The chicken 9E3/CEF4 CXC chemokine is the avian orthologue of IL8 and maps to chicken Chromosome 4 syntenic with genes flanking the mammalian chemokine cluster
- 118 Downloads
The gene encoding the chicken chemokine 9E3/CEF4 was cloned, sequenced, and mapped; 9E3/CEF4 was the first nonmammalian cytokine cDNA to be cloned and has significant amino acid identity with both human IL8 and human GROα. These results show that this cytokine is chicken IL8 and not GROα. The exon:intron structure of chicken IL8 corresponds almost exactly to that of human IL8 and differs from those of other known mammalian CXC chemokine genes. Analysis of the predicted amino acid sequence suggests that overall protein structure is conserved between human and chicken IL8, but that the receptor binding sites are not. Genetic distance analysis also suggests that this gene encodes chicken IL8. A number of potential regulatory sequences similar to those found in human IL8 have been identified in the promoter. These include (5′-3′) a hepatocyte NF-1 binding site, an NF-κB binding site, and a TATAAA box. The human AP-1 binding site and CCAT box are poorly conserved in the promoter of the chicken gene, but there are other potential AP-1 binding sites and a potential CCAT box. The human IRF-1 and octamer binding sites seem to be absent. However, the chicken gene promoter contains a GATA motif not present in the promoter of human IL8. Sequence comparisons also identify conserved regions in the promoter that may function as transcription factor binding sites as yet undescribed in the human IL8 promoter. Promoter sequence polymorphisms have been identified in chicken lines C and 61, but neither lie in any of the regulatory regions mentioned above. Chicken IL8 contains nine repeats of the "instability" motif ATTTA in the 3' untranslated region (UTR) in exon 4. A multiple restriction single-stranded conformational polymorphism was identified which enabled chicken IL8 to be genetically mapped to Chromosome (Chr) 4, linked to SPP1 and ALB1, and thus showing conserved synteny with mouse Chr 5 and human Chr 4. This is the first nonmammalian chemokine gene to be genetically mapped.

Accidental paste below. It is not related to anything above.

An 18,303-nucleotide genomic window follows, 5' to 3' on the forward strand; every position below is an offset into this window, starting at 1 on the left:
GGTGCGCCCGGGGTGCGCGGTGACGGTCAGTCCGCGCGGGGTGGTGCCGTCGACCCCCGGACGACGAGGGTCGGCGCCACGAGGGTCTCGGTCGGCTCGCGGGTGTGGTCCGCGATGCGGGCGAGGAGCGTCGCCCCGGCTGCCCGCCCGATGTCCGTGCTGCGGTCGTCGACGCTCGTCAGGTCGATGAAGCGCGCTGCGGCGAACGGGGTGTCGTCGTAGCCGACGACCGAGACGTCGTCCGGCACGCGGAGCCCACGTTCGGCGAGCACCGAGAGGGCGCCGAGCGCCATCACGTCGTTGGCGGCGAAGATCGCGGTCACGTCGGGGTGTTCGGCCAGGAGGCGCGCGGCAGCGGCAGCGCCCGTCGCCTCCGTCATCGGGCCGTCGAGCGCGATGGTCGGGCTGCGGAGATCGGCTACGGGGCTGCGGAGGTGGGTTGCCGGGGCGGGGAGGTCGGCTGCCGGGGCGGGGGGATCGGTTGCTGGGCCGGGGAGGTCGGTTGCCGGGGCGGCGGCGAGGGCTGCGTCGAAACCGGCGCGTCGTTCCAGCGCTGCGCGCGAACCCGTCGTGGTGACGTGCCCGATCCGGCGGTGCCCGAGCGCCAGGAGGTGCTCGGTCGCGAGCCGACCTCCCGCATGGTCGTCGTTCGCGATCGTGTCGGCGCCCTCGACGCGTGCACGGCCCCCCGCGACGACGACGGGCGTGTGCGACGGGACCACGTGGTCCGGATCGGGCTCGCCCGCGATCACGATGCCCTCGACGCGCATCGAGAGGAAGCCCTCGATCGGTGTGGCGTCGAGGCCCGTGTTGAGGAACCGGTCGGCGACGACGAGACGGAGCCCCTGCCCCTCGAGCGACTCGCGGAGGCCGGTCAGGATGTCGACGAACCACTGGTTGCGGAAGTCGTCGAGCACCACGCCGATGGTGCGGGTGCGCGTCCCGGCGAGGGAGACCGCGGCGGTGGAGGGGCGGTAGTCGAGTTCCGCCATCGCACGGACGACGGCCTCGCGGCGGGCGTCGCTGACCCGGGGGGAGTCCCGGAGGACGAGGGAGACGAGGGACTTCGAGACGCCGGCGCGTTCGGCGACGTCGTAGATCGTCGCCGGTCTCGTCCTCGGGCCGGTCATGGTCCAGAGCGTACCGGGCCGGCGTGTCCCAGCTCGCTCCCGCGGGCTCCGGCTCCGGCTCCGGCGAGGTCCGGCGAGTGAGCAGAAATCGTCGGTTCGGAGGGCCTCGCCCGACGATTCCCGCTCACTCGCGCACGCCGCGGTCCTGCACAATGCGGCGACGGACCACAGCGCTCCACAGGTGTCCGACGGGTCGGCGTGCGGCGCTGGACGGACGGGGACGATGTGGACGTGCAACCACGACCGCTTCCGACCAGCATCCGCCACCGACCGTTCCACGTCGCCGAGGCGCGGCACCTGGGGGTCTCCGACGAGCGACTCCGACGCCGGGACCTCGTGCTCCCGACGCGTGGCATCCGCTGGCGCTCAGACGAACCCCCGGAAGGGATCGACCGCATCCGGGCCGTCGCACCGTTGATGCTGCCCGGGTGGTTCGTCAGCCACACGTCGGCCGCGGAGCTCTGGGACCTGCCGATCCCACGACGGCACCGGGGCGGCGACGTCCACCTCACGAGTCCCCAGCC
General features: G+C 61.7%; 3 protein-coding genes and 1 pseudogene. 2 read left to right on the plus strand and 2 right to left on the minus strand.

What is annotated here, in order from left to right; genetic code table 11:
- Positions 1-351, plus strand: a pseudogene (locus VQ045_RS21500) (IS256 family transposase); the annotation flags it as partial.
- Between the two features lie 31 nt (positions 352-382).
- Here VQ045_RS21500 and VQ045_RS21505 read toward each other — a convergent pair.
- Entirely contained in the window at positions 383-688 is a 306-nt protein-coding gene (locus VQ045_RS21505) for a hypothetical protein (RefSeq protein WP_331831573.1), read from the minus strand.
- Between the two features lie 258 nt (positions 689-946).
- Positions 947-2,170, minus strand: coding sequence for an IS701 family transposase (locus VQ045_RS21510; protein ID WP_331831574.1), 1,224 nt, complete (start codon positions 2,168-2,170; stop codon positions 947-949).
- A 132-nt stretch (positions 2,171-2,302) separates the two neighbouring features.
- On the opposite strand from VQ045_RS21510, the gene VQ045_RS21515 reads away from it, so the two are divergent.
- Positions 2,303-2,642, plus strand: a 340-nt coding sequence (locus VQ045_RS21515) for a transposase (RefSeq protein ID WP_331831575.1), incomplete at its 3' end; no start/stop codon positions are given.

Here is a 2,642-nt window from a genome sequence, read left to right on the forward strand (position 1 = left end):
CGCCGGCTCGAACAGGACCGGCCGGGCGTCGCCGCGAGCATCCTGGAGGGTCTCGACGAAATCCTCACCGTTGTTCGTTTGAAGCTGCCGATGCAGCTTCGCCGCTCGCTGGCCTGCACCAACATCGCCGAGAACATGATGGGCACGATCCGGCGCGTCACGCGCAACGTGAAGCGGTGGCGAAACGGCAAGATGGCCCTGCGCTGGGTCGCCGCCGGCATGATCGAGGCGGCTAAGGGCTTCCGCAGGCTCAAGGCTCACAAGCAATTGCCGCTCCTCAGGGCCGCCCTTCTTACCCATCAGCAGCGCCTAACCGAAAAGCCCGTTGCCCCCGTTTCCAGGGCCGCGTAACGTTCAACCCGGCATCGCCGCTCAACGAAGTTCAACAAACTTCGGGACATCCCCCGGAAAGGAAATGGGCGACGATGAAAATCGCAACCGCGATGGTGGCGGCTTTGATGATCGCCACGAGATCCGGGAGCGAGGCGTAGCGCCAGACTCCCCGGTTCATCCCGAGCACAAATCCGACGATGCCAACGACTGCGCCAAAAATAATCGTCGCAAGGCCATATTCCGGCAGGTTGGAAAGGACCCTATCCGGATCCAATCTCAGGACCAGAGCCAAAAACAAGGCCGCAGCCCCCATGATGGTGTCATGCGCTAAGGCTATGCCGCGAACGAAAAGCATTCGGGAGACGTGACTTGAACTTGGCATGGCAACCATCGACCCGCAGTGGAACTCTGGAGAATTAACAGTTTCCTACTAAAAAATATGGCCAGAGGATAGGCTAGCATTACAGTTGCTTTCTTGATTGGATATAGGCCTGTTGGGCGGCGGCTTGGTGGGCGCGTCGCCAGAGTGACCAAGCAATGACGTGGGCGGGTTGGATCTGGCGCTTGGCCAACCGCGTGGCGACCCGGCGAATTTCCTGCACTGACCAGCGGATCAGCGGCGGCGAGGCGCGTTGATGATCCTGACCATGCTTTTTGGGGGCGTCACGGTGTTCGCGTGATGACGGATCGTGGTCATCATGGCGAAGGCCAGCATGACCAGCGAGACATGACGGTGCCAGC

Unable to display preview. Download preview PDF.